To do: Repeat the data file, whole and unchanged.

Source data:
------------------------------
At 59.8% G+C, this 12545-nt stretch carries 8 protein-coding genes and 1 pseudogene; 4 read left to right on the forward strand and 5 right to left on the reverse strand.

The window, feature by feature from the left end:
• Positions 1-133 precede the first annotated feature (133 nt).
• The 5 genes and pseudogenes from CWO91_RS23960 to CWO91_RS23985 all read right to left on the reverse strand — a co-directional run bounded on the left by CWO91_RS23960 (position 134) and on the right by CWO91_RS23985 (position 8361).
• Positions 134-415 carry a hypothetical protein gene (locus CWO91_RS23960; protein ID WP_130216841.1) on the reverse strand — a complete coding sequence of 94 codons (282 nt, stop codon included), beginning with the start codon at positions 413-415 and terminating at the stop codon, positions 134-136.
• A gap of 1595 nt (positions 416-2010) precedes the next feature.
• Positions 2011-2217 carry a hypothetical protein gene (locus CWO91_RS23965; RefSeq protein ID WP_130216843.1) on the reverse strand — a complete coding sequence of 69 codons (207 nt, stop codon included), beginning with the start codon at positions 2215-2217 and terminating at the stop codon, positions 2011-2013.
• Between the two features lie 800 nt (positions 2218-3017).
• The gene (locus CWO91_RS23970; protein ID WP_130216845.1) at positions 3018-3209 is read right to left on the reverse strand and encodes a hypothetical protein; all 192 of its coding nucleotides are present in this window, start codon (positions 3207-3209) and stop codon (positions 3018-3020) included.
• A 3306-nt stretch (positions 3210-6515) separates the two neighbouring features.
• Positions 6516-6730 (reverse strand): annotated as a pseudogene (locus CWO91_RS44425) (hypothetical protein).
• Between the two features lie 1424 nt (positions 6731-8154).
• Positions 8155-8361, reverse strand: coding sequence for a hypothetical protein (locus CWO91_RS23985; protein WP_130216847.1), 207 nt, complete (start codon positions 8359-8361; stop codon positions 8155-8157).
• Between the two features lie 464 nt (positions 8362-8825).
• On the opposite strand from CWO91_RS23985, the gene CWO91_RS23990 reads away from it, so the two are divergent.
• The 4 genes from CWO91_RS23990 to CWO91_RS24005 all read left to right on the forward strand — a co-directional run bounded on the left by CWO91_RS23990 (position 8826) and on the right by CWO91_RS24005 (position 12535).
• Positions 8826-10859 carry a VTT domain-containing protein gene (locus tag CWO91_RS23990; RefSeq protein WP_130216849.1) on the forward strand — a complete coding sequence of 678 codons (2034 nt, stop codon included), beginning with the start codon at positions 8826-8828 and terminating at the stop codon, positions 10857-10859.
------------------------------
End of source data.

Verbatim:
At 59.8% G+C, this 12545-nt stretch carries 8 protein-coding genes and 1 pseudogene; 4 read left to right on the forward strand and 5 right to left on the reverse strand.

The window, feature by feature from the left end:
• Positions 1-133 precede the first annotated feature (133 nt).
• The 5 genes and pseudogenes from CWO91_RS23960 to CWO91_RS23985 all read right to left on the reverse strand — a co-directional run bounded on the left by CWO91_RS23960 (position 134) and on the right by CWO91_RS23985 (position 8361).
• Positions 134-415 carry a hypothetical protein gene (locus CWO91_RS23960; protein ID WP_130216841.1) on the reverse strand — a complete coding sequence of 94 codons (282 nt, stop codon included), beginning with the start codon at positions 413-415 and terminating at the stop codon, positions 134-136.
• A gap of 1595 nt (positions 416-2010) precedes the next feature.
• Positions 2011-2217 carry a hypothetical protein gene (locus CWO91_RS23965; RefSeq protein ID WP_130216843.1) on the reverse strand — a complete coding sequence of 69 codons (207 nt, stop codon included), beginning with the start codon at positions 2215-2217 and terminating at the stop codon, positions 2011-2013.
• Between the two features lie 800 nt (positions 2218-3017).
• The gene (locus CWO91_RS23970; protein ID WP_130216845.1) at positions 3018-3209 is read right to left on the reverse strand and encodes a hypothetical protein; all 192 of its coding nucleotides are present in this window, start codon (positions 3207-3209) and stop codon (positions 3018-3020) included.
• A 3306-nt stretch (positions 3210-6515) separates the two neighbouring features.
• Positions 6516-6730 (reverse strand): annotated as a pseudogene (locus CWO91_RS44425) (hypothetical protein).
• Between the two features lie 1424 nt (positions 6731-8154).
• Positions 8155-8361, reverse strand: coding sequence for a hypothetical protein (locus CWO91_RS23985; protein WP_130216847.1), 207 nt, complete (start codon positions 8359-8361; stop codon positions 8155-8157).
• Between the two features lie 464 nt (positions 8362-8825).
• On the opposite strand from CWO91_RS23985, the gene CWO91_RS23990 reads away from it, so the two are divergent.
• The 4 genes from CWO91_RS23990 to CWO91_RS24005 all read left to right on the forward strand — a co-directional run bounded on the left by CWO91_RS23990 (position 8826) and on the right by CWO91_RS24005 (position 12535).
• Positions 8826-10859 carry a VTT domain-containing protein gene (locus tag CWO91_RS23990; RefSeq protein WP_130216849.1) on the forward strand — a complete coding sequence of 678 codons (2034 nt, stop codon included), beginning with the start codon at positions 8826-8828 and terminating at the stop codon, positions 10857-10859.